Do Carbon Prices Affect Stock Prices?

Patrick Bolton is a Professor Economics and Finance, Mirabelle Muûls is an Assistant Professor in Economics at Imperial College London, and Adrian Lam is an Assistant Professor of Finance at the University of Amsterdam. This post is based on their paper.

The start of 2023 has seen prices of permits on the European Union’s carbon market rise to record levels, rising above 105 euros per ton of carbon in February. Launched in 2005, the EU Emissions Trading Scheme (EU ETS) is one of the first carbon markets in the world and is currently in its Phase 4 (2021-2030). The ETS aims to drive reductions in greenhouse gas emissions and to incentivise the transition to a net-zero carbon economy. This paper examines whether the EU cap-and-trade system has had a material financial effect on the companies that are under the scheme and whether it has induced them to reduce their emissions. Determining the effects of carbon pricing on corporate profitability is crucial to inform policymakers and assess whether the EU ETS has the desired effects of creating incentives to limit carbon emissions.

Our study covers Phase 3 (2013-2020) of the scheme, during which it underwent significant changes and achieved maturity. We focus on firms listed in European stock exchanges and that have installations that are subject to the EU ETS. Information for each year about the total amount of permits allocated for free to the firms and the firm-level regulated emissions allows us to capture firm-specific exposures to EU carbon prices. We combine that data with daily stock returns data from Datastream, daily carbon price data from the European Energy Exchange, annual corporate financial data from Orbis, and annual carbon emissions data from Trucost. The latter reports both EU-level and global emissions of the listed firms.

Figure 1. Daily EUA Spot Prices (2013-2020). The EUA price languished in between 5 and 10 euros per ton until 2018, after which it surged to 33 euros by the end of 2020.

Figure 2. Proportion of firms with free permits covering less than 50% of verified emissions. The proportion of firms with a significant permit shortfall rose from below 20% in 2013 to close to 40% in 2020.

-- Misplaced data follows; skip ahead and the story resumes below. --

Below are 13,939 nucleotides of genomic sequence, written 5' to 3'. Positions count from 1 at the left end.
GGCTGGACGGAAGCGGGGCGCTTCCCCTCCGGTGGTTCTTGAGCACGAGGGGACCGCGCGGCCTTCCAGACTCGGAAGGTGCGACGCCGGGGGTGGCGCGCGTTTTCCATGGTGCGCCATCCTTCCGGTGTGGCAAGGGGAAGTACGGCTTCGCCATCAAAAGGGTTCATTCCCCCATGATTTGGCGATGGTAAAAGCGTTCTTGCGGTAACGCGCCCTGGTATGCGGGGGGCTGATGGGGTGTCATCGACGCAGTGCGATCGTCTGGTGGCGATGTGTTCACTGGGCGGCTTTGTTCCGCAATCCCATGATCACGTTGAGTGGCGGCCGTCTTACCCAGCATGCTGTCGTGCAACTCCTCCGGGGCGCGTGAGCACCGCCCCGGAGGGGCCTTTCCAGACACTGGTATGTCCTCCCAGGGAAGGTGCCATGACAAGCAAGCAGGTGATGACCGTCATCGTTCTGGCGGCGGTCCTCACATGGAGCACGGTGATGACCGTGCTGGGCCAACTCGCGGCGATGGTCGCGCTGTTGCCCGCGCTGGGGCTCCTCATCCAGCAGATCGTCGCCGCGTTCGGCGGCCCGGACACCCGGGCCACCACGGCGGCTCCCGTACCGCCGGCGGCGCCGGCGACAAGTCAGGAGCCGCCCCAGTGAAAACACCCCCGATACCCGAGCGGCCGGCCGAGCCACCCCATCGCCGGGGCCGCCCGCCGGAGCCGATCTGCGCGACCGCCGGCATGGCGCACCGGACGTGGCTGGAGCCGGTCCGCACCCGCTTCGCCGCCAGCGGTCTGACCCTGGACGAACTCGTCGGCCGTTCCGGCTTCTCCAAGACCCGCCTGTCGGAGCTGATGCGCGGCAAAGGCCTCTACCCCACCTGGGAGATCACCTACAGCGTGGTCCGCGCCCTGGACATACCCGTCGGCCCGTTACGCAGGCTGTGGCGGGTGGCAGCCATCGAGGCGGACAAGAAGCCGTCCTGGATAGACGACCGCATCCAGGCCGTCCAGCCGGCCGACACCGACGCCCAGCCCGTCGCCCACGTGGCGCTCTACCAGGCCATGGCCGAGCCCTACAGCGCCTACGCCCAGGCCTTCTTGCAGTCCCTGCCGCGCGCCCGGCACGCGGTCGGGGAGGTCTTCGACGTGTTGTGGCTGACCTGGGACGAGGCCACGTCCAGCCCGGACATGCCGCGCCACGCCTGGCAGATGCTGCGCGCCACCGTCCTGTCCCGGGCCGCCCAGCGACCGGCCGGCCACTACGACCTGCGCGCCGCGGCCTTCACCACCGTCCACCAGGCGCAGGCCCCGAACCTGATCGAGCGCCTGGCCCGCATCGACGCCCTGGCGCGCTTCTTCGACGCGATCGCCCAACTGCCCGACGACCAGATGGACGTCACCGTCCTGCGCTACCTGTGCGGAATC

We estimate different specifications of a regression model associating daily company stock returns (or yearly return on assets and emissions) with daily changes in carbon prices (or the log of the year-end carbon price). A central explanatory variable is whether the company has a shortfall of carbon allowances or a surplus. Our analysis proceeds in three steps. First, we determine the total exposure to EU carbon prices of listed companies by identifying which installations are subject to the EU ETS, measuring the regulated emissions of each installation, and aggregating over all installations owned by each listed company. Through a careful data collation, we link installations (or plants) in the EU ETS Union Registry to the firm they are part of, based on their firm identifiers and names. This is a significant challenge, as it requires identifying which of the over 14,000 ETS installations in the EU ETS Registry are owned by EU listed companies. We identify around 3,000 installations that are owned by 284 listed companies in Europe.

In a second step, we associate carbon prices and stock prices for these companies, controlling for industry, time, and company characteristics. Analysing daily variations, we find that the impact of EU carbon prices on stock prices depends on how much a company’s regulated emissions are covered by freely allocated permits. If the company has a shortfall in emission permits, an increase in the EU carbon price is associated with a decline in the stock price. However, if the company has a surplus in emission permits, the increase in the EU carbon price is associated with an increase in stock price. Our study indicates a high level of informational efficiency of financial markets, with stock traders responding in real time to changes in carbon prices, taking account of disclosed information on carbon permit coverage. When carbon prices became material in the later years of Phase 3 we find that they materially affect firms’ financial performance.

In a third step, we look at each company’s total carbon emissions (whether they are regulated under the EU ETS or not, and whether they are in the EU or not) and ask how changes in the EU carbon price affect not only the company’s regulated emissions but also its total emissions. Our main finding is that while companies with a significant shortfall in emission permits do lower their regulated emissions in the EU, they do not lower their emissions globally. Together, these findings suggest that while the EU carbon price has reached levels in the later years of Phase 3 that materially penalize firms with a shortfall in free permits, it is likely that the EU carbon price only exerts an effect on corporate carbon emissions in the EU.

With increasing levels of carbon prices and an expansion of the number of carbon markets being introduced in different countries, evidence of the impact of carbon pricing on firms can help shape policies needed to achieve the 2050 net-zero targets of countries around the world.

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